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2004 budget proposals: tax simplification: March 25, 2003.

On March 25, 2003, the following letter was sent to Secretary of the Treasury John W. Snow from Tax Executives Institute, the American Institute of Certified Public Accountants, and the Section of Taxation of the American Bar Association. The three groups have worked together on tax law simplification for the past several years.

The American Institute of Certified Public Accountants, the American Bar Association Section of Taxation, * and the Tax Executives Institute have been working together over the past few years to sensitize the public, the Administration, and the Congress to the urgent need for major simplification of the tax laws. We therefore are pleased that the Administration has included several specific simplification provisions in the 2004 revenue proposals. This letter reflects our jointly-held views only on the simplification aspects of the Administration's proposals.

We especially welcome the proposals to adopt a uniform definition of qualifying child for purposes of various child-based benefits and to eliminate the income-related phase-outs for the adoption tax credit and exclusion. Adopting a uniform child definition and eliminating income-related phase-outs were two of the three priorities our group identified to the Administration last fall as warranting immediate attention.

We are pleased as well that the Administration included simplifying elements in other proposals designed to further certain narrower policy objectives, for example: increasing the expensing limits for small business; excluding the value of employer-provided computers and equipment from income; and repealing the restrictions on the use of qualified section 501(c)(3) bonds for residential rental property. Moreover, we appreciate the Administration's willingness to seek simplification of the retirement savings regime.

Notwithstanding these very positive initiatives, we believe the revenue proposals should have included more in the way of simplification measures--in particular, more extensive relief from phase-outs, as well as immediate repeal of the individual and corporate alternative minimum taxes (AMT). While the Administration's proposals do contain a stop-gap measure providing temporary AMT relief for individuals, the widely recognized and long acknowledged gravity of the AMT problem warrants an immediate, permanent solution. Stop-gap measures simply postpone the inevitable and increase the revenue cost of the ultimate resolution.

Certain other items in the Administration's proposals, although designed to further laudable social objectives, may present administrative challenges for the Internal Revenue Service and impose significant additional compliance burdens on taxpayers. For example, the refundable health insurance credit introduces a new phase-out; and the health insurance credit, the failing public schools credit, and the energy tax credits introduce many complex new qualification requirements that will consume scarce Internal Revenue Service administrative resources and likely be confusing to affected taxpayers. In addition, permitting the charitable contribution deduction for non-itemizers will add significant complexity by subjecting non-itemizers to substantiation requirements and increasing the IRS's audit burden.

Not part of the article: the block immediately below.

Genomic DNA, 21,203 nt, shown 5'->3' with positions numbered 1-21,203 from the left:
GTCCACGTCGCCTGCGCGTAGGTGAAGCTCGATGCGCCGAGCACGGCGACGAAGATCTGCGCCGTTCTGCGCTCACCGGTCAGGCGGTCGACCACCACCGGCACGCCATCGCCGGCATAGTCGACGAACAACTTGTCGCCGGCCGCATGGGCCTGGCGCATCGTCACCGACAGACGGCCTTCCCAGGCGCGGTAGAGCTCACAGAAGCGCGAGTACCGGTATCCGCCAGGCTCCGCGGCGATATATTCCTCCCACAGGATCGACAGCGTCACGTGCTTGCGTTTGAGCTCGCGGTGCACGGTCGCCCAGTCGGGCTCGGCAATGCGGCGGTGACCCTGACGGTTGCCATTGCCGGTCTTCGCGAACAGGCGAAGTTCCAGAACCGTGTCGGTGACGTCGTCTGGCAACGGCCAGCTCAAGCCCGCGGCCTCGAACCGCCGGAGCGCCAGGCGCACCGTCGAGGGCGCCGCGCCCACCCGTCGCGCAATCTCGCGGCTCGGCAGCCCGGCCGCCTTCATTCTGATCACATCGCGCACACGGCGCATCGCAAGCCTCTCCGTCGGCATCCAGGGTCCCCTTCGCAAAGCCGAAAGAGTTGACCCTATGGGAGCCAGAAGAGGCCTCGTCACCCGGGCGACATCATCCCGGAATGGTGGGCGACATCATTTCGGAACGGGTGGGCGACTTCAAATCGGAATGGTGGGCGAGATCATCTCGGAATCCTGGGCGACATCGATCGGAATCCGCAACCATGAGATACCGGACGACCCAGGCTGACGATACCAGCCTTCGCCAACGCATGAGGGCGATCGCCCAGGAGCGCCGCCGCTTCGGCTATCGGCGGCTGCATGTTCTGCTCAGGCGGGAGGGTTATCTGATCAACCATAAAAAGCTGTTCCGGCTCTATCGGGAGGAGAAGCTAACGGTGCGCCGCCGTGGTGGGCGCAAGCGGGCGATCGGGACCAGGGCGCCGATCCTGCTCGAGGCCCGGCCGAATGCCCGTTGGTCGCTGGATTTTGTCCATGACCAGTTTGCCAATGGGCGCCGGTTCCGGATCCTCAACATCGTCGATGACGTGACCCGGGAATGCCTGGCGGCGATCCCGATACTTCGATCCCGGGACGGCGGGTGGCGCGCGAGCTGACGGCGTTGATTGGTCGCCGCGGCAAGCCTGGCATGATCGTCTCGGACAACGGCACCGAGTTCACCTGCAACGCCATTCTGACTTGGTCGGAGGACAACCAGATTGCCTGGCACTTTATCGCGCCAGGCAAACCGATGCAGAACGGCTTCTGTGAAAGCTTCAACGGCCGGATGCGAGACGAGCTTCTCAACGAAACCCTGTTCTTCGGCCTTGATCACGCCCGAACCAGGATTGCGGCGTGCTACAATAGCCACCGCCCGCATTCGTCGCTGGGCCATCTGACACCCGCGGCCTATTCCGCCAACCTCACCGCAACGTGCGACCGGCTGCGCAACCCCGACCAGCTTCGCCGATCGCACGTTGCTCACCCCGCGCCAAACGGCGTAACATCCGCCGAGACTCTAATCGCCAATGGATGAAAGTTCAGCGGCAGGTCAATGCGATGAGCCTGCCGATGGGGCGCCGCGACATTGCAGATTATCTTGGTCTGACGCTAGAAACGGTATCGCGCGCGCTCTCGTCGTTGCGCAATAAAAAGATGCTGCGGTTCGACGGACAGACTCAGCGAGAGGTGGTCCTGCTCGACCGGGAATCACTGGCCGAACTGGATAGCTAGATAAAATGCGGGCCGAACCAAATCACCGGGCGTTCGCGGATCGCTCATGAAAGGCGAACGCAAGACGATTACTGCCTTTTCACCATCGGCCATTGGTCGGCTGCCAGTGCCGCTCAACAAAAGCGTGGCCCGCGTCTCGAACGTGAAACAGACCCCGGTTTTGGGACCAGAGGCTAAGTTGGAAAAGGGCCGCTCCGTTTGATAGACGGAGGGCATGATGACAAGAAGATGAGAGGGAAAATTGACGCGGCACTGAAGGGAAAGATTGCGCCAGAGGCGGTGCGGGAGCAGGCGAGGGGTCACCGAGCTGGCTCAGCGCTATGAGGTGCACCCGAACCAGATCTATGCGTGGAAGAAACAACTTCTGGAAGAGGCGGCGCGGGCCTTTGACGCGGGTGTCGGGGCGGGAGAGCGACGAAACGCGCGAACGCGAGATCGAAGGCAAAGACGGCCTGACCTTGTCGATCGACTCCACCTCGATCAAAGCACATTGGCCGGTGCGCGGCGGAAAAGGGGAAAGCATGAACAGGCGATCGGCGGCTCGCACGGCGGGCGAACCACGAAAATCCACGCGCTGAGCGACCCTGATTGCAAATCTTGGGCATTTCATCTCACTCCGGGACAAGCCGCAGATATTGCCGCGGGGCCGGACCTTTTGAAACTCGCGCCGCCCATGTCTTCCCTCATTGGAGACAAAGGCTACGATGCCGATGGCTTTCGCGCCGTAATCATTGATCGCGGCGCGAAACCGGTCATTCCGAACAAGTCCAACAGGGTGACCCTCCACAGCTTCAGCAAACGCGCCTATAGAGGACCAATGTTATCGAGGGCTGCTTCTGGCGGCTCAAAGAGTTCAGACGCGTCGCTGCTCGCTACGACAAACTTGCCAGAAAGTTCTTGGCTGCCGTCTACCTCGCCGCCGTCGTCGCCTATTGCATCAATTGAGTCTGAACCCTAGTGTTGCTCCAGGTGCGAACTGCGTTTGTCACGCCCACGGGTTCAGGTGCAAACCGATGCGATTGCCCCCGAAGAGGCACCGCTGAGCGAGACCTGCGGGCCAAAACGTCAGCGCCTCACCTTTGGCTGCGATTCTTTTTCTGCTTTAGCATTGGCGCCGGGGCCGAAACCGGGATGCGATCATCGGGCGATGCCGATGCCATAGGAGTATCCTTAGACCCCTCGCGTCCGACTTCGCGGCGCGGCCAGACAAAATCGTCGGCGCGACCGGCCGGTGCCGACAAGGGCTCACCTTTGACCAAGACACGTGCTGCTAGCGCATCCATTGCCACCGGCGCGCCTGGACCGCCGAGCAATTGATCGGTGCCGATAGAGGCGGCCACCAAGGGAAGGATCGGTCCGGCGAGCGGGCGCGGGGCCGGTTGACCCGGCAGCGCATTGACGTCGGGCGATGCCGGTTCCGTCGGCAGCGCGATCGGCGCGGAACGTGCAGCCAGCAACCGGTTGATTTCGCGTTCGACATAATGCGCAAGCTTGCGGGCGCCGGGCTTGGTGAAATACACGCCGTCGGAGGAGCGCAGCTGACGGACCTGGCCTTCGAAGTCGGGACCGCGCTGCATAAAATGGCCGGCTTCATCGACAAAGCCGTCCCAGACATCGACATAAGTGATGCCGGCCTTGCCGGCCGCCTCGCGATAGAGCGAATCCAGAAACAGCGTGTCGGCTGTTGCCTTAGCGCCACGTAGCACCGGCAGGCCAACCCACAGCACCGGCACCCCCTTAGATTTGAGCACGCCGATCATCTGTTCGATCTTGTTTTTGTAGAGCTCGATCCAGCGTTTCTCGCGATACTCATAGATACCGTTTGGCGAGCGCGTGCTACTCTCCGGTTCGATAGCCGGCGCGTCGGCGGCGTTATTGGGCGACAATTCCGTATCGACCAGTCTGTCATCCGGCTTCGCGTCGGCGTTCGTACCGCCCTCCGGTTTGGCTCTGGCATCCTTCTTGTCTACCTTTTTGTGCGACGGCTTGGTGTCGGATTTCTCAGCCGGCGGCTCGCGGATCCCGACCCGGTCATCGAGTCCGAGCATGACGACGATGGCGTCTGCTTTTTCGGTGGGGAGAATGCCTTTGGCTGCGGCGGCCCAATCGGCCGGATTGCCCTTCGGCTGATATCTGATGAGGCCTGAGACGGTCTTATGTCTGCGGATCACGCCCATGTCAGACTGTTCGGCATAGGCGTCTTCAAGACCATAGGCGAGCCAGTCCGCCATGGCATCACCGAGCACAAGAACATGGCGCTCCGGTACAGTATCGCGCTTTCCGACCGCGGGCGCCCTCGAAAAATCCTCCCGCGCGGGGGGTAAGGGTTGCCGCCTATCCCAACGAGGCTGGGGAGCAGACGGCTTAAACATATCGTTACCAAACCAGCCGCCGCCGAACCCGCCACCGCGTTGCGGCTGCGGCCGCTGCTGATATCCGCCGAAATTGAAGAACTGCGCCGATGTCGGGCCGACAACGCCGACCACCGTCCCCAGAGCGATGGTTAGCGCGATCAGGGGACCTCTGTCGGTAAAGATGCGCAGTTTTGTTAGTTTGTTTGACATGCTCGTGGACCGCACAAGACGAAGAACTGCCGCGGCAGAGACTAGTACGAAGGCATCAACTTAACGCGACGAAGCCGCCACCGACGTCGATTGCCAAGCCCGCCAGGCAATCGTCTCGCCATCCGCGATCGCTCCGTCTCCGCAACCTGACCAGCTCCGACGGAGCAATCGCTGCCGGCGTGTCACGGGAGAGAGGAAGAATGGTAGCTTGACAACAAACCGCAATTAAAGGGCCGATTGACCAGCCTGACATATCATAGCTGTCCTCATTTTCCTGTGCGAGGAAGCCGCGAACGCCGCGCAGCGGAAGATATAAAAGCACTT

The Administration's dividend exclusion proposal is of great interest to a broad spectrum of taxpayers and their advisers. Alleviation of the double taxation of corporate earnings is a tax policy goal that each of our organizations generally has embraced. The appropriate committees of our respective organizations are still reviewing the dividend exclusion proposal (as well as other Administration proposals), and may submit separate additional comments at a later time.

We recognize that revenue and other pressures may impede progress on wider simplification reforms. However, the complexity of the tax system imposes substantial economic costs, as well as fostering non-compliance. It is therefore imperative that all involved in the tax-writing process give much greater priority to simplification when deciding whether to advance a public policy goal through tax incentives rather than through direct spending programs.

It is often said that tax simplification has no constituency. We hope to work with the Administration in changing that perception. Our group has previously submitted recommendations concerning tax simplification, and we stand ready to assist the Administration in implementing these and other recommendations. We applaud the efforts of the Administration in helping to focus public attention on the need for simplification and urge you to continue identifying and pursuing new opportunities for simplifying the Internal Revenue Code.

* The positions expressed in this letter are those of the American Bar Association Section of Taxation and, except as noted below, have not been approved by the House of Delegates or the Board of Governors of the American Bar Association. Accordingly, they should not be construed as representing the policy of the Association. The positions expressed on phase-outs and uniform definition of a child represent the policy of the American Bar Association.
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Publication:Tax Executive
Date:Mar 1, 2003
Previous Article:TEI testimony on 2003 tax return filing season and the IRS budget for fiscal year 2004: April 8, 2003.
Next Article:Tax Executives Institute--U.S. Department of Treasury Office of Tax Policy liaison meeting: February 25, 2003.

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